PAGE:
Judicial Deputy of Tehran Prosecutor on Monday said many of the exporters flagged by the Central Bank of Iran (CBI) for not transferring currency earnings to the government FOREX system cannot be identified or are "fake entities".
Speaking on a state-run television program on Monday, Mohammad-Reza Sahebi said some of the people whose names are seen on government foreign trade authorization cards on the 150 person list submitted to the judiciary for prosecution "had no inkling about the exports made in their names".
Getting a government foreign trade authorization card only requires being named as an owner/shareholder of a registered company, the usual identity checks with the police, company address and bank account as well as ownership of a property as a safeguard. Anyone above the age of 23 who meets these criteria can apply for one. Some people sign up for the card and then allow importer-exporters to use it in return for a fee.
Iranian exporters are under pressure to transfer the hard currencies they earn back to Iran due to the shortage of U.S. dollars and other major currencies. The currencies earned from exports must be offered for exchange on the government's Unified FOREX Transactions System (NIMA) where it is used to meet the foreign currency needs of importers.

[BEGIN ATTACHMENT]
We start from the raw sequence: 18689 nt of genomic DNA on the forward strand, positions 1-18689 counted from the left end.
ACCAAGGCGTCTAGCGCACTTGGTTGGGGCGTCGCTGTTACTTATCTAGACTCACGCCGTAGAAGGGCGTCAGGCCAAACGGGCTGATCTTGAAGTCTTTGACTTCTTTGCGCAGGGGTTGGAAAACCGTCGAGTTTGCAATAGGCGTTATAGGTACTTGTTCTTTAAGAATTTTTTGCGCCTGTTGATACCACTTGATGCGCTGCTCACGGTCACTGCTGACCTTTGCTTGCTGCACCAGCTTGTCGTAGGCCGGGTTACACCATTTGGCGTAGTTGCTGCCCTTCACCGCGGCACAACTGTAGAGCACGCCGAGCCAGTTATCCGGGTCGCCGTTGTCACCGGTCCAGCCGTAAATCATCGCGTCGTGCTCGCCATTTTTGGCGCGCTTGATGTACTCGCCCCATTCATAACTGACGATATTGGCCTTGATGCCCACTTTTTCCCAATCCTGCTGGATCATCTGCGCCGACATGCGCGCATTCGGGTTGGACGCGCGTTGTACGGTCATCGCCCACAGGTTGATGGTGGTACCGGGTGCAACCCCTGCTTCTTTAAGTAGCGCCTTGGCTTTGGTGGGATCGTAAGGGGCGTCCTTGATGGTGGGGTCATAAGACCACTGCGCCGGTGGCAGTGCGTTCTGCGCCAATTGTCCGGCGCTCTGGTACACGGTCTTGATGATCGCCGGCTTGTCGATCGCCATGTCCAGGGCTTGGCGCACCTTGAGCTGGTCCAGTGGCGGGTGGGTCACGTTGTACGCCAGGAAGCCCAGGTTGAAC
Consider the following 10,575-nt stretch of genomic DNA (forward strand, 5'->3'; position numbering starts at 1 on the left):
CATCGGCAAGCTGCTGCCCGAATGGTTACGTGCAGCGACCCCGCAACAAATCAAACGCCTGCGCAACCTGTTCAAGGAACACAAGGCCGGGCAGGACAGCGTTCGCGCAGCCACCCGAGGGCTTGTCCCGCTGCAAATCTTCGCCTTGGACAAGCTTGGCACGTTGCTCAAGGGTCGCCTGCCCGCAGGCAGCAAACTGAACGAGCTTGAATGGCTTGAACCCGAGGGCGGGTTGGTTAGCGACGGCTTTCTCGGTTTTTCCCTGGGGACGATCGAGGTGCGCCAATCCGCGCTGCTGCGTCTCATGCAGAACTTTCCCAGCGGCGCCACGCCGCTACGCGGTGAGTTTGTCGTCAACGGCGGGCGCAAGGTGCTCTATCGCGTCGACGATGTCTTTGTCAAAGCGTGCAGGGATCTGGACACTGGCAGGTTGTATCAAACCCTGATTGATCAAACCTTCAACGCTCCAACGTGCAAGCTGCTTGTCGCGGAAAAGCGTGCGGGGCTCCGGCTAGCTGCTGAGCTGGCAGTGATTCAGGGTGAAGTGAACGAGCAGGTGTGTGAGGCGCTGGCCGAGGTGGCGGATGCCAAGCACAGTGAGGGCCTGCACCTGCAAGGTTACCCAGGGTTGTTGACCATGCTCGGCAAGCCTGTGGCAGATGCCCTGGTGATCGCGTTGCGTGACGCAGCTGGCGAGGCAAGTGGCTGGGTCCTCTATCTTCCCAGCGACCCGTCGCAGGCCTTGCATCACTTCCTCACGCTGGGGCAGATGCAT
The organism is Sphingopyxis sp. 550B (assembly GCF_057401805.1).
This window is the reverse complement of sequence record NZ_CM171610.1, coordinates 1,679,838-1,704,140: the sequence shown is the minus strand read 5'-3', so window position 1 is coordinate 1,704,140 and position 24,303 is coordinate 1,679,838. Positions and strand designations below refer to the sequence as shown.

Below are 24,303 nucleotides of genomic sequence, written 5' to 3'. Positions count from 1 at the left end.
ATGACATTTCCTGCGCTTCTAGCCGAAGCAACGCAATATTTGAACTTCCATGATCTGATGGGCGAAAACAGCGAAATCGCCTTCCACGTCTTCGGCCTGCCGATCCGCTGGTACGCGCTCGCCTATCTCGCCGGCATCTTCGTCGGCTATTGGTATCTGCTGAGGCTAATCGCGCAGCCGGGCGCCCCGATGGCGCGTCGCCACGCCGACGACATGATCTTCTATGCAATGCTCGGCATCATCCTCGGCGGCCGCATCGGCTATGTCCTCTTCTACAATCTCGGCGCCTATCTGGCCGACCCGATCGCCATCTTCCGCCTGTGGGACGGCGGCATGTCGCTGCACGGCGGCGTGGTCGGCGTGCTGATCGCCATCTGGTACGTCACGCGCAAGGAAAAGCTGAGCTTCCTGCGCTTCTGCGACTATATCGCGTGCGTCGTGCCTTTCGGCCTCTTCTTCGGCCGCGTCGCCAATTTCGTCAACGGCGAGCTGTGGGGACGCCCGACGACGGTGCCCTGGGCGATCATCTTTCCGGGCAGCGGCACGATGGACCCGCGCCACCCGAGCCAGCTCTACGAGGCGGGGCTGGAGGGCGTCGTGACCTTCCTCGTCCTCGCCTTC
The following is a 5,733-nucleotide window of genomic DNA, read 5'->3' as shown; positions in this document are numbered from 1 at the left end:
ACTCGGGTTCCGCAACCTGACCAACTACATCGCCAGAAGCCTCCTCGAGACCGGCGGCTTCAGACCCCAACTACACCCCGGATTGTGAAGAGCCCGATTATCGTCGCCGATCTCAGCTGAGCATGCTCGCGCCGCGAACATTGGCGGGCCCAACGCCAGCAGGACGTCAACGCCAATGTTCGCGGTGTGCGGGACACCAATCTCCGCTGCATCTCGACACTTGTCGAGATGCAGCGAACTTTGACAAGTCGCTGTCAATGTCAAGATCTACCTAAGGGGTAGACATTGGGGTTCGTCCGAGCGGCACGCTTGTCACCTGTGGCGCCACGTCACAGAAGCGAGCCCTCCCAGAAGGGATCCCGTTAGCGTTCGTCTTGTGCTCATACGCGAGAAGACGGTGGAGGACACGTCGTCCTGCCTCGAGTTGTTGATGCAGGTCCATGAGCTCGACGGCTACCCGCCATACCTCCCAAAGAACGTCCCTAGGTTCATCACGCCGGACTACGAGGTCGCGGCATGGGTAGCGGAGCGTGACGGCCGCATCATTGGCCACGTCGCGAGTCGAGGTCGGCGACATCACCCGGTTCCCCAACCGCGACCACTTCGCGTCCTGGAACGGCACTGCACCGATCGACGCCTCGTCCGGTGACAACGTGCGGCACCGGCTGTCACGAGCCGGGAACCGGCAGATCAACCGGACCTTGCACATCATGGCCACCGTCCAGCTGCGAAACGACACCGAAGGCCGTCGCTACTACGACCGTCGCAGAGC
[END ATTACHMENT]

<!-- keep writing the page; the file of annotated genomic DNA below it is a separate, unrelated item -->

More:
Some exporters, however, have kept their money in foreign banks due to the huge devaluation of the national currency. The CBI deadline for declaring the export currencies has ended and will not be extended according to the CBI governor. Abdolnaser Hemmati has said that those who failed to repatriate their currency earnings will be required to offer explanations to the Judiciary.
On Sunday Mohsen Zanganeh, a lawmaker and member of parliament's Planning and Budget Committee, said exporters have kept $20 billion abroad and asking the government for certain guarantees before they transfer the currencies back to Iran.
The rate of exchange for the U.S. dollar has been growing alarmingly since mid-June and left the 220,000 rials landmark behind. The devaluation of the national currency is attributed to U.S. sanctions, corruption, and grim economic forecasts for the future in the face of the coronavirus pandemic.